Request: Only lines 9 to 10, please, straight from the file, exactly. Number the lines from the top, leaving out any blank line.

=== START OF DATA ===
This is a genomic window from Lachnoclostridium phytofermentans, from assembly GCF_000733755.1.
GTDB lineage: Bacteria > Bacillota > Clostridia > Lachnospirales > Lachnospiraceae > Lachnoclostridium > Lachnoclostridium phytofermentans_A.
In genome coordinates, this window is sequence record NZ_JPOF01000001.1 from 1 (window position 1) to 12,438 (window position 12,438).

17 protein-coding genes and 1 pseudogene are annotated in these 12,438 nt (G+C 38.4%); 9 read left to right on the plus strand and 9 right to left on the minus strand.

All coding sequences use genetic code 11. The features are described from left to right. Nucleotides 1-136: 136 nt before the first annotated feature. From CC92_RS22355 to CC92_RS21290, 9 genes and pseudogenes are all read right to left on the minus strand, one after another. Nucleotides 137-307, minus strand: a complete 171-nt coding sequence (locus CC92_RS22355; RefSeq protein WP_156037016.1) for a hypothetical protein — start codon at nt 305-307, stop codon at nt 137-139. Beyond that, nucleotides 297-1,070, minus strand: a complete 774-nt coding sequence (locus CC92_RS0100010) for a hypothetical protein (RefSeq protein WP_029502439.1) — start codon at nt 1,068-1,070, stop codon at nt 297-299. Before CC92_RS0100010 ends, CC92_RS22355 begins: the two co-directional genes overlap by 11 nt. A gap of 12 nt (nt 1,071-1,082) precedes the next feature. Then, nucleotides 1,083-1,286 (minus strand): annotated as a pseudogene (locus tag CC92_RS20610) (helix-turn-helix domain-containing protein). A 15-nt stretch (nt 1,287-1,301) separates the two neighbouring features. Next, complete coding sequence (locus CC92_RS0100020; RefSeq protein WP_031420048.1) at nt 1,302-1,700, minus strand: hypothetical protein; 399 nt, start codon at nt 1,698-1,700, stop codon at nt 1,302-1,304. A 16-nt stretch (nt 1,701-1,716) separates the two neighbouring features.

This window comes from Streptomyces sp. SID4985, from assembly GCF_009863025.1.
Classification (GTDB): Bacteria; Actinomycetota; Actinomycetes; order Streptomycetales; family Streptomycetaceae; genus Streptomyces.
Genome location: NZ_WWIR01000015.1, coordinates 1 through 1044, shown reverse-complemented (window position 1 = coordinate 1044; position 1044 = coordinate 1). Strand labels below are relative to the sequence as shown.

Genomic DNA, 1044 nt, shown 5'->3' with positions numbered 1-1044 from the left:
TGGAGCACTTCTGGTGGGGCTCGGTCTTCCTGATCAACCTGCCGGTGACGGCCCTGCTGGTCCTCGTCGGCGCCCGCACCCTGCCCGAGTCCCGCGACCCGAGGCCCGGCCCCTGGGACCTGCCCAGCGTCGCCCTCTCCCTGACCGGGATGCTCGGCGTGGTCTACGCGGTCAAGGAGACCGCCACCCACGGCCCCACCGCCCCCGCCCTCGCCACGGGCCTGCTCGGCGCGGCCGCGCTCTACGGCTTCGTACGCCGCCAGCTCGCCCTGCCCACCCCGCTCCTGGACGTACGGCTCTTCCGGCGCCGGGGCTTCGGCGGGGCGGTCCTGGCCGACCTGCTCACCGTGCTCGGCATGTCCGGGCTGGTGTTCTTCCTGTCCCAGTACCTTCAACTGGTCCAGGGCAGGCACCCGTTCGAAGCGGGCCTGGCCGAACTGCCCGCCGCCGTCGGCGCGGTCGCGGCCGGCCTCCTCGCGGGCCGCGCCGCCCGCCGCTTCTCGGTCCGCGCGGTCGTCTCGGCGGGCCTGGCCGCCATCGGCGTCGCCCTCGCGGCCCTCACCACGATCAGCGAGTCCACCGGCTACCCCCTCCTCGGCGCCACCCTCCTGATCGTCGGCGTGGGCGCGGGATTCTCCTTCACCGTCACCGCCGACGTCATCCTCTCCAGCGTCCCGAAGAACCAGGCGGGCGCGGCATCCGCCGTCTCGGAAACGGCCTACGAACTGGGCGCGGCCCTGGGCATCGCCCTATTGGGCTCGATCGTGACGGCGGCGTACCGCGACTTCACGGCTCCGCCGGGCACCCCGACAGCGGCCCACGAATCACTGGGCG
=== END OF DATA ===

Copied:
Genomic DNA, 1044 nt, shown 5'->3' with positions numbered 1-1044 from the left:
TGGAGCACTTCTGGTGGGGCTCGGTCTTCCTGATCAACCTGCCGGTGACGGCCCTGCTGGTCCTCGTCGGCGCCCGCACCCTGCCCGAGTCCCGCGACCCGAGGCCCGGCCCCTGGGACCTGCCCAGCGTCGCCCTCTCCCTGACCGGGATGCTCGGCGTGGTCTACGCGGTCAAGGAGACCGCCACCCACGGCCCCACCGCCCCCGCCCTCGCCACGGGCCTGCTCGGCGCGGCCGCGCTCTACGGCTTCGTACGCCGCCAGCTCGCCCTGCCCACCCCGCTCCTGGACGTACGGCTCTTCCGGCGCCGGGGCTTCGGCGGGGCGGTCCTGGCCGACCTGCTCACCGTGCTCGGCATGTCCGGGCTGGTGTTCTTCCTGTCCCAGTACCTTCAACTGGTCCAGGGCAGGCACCCGTTCGAAGCGGGCCTGGCCGAACTGCCCGCCGCCGTCGGCGCGGTCGCGGCCGGCCTCCTCGCGGGCCGCGCCGCCCGCCGCTTCTCGGTCCGCGCGGTCGTCTCGGCGGGCCTGGCCGCCATCGGCGTCGCCCTCGCGGCCCTCACCACGATCAGCGAGTCCACCGGCTACCCCCTCCTCGGCGCCACCCTCCTGATCGTCGGCGTGGGCGCGGGATTCTCCTTCACCGTCACCGCCGACGTCATCCTCTCCAGCGTCCCGAAGAACCAGGCGGGCGCGGCATCCGCCGTCTCGGAAACGGCCTACGAACTGGGCGCGGCCCTGGGCATCGCCCTATTGGGCTCGATCGTGACGGCGGCGTACCGCGACTTCACGGCTCCGCCGGGCACCCCGACAGCGGCCCACGAATCACTGGGCG